The Risks for Melting the Line Between Retirement Plan Consultant and Asset Manager

I am honored to have been invited to participate in a panel discussion at the NAPA 401(k) Summit next month. Since the pandemic, I’ve had plenty of opportunities to deliver webinars from the comfort of my desk, but with the delivery to a crowded room I haven’t had many reps since 2020. The topic is related to the evolution of default investments and target date funds in the retirement plan marketplace. A real yawner for all but the nerdiest of retirement plan nerds.

The audience will be a mix of peers, other retirement plan consultants and firms, providers, recordkeepers, and asset managers dedicated to the industry. In preparation for the topic, I’ve had the chance to review where the industry seems to be pushing plan sponsors towards, and it’s troubling. During my research, in paper after paper and webinar after webinar, it was clear advisors were advocating for Adviser Managed Accounts (see our position here) or custom asset allocation models and collective investment trusts managed by the organizations charged with assisting the plan sponsor in executing on their fiduciary responsibilities.

At no time has the line become so blurred between consultant and provider in our industry’s history. As a retirement plan sponsor, it's important to be aware of the potential risks that can come from a retirement plan consultant manufacturing their own investment products. While it may seem like a convenient and cost-effective solution to use in-house investment options, several drawbacks and potential legal issues can arise from this practice.

Here are some of the key risks associated with retirement plan consultants manufacturing their own investment products:

  1. Conflict of Interest: When a retirement plan consultant creates their own investment products, it creates a conflict of interest. The consultant may be incentivized to promote their own products over others that may be more suitable for the plan participants. This can lead to biased investment recommendations and the related risks.
  2. Fiduciary Responsibility: Retirement plan sponsors have a fiduciary responsibility to act in the best interest of plan participants. If a consultant is manufacturing their own investment products, it can be difficult to demonstrate that these products were chosen solely for the benefit of plan participants and not for the benefit of the consultant or their firm.
  3. Legal Liability: If a retirement plan consultant manufactures their own investment products and those products underperform or fail, the plan sponsor may be held liable for any losses incurred by plan participants. This can lead to costly lawsuits and damage to the sponsor's reputation.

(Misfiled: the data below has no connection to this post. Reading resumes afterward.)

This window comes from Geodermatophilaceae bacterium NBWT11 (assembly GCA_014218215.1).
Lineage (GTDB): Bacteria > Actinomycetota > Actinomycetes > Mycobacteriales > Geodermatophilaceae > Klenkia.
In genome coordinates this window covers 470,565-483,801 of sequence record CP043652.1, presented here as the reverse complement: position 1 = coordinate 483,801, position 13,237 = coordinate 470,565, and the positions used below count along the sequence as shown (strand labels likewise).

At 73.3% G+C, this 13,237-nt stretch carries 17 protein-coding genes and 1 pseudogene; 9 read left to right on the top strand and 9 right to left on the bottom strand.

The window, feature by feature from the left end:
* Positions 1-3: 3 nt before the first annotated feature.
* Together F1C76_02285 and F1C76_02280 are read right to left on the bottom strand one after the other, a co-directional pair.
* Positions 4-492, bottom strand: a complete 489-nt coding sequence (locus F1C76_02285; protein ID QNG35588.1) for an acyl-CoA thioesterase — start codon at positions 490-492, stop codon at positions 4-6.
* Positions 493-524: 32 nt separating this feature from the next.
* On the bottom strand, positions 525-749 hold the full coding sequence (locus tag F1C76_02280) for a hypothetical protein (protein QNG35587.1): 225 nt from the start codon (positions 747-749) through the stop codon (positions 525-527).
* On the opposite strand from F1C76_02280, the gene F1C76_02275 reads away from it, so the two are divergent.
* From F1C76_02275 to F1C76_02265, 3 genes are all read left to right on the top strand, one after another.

4. Lack of Oversight: When a retirement plan consultant manufactures their own investment products, there may be a lack of oversight and transparency in the investment process. This can lead to potential conflicts of interest and unethical practices that may not be identified until it's too late.

To avoid these risks, retirement plan sponsors should carefully evaluate any investment products offered by their consultants and ensure they are chosen solely for the benefit of plan participants. It's also important to regularly review the performance of investment options and make changes as necessary to ensure that participants have access to a diverse range of high-quality investment options.

While it may seem like a convenient solution to use proprietary investment options from your trusted advisor, the potential risks associated with retirement plan consultants manufacturing their own investment products nearly always outweigh the benefits. Plan sponsors should prioritize transparency, fiduciary responsibility, and commitment to providing plan participants the best possible investment options.

Multnomah Group is a registered investment adviser, registered with the Securities and Exchange Commission. Any information contained herein or on Multnomah Group’s website is provided for educational purposes only and does not intend to make an offer or solicitation for the sale or purchase of any specific securities, investments, or investment strategies. Investments involve risk and, unless otherwise stated, are not guaranteed. Multnomah Group does not provide legal or tax advice. Any views expressed herein are those of the author(s) and not necessarily those of Multnomah Group or Multnomah Group’s clients.


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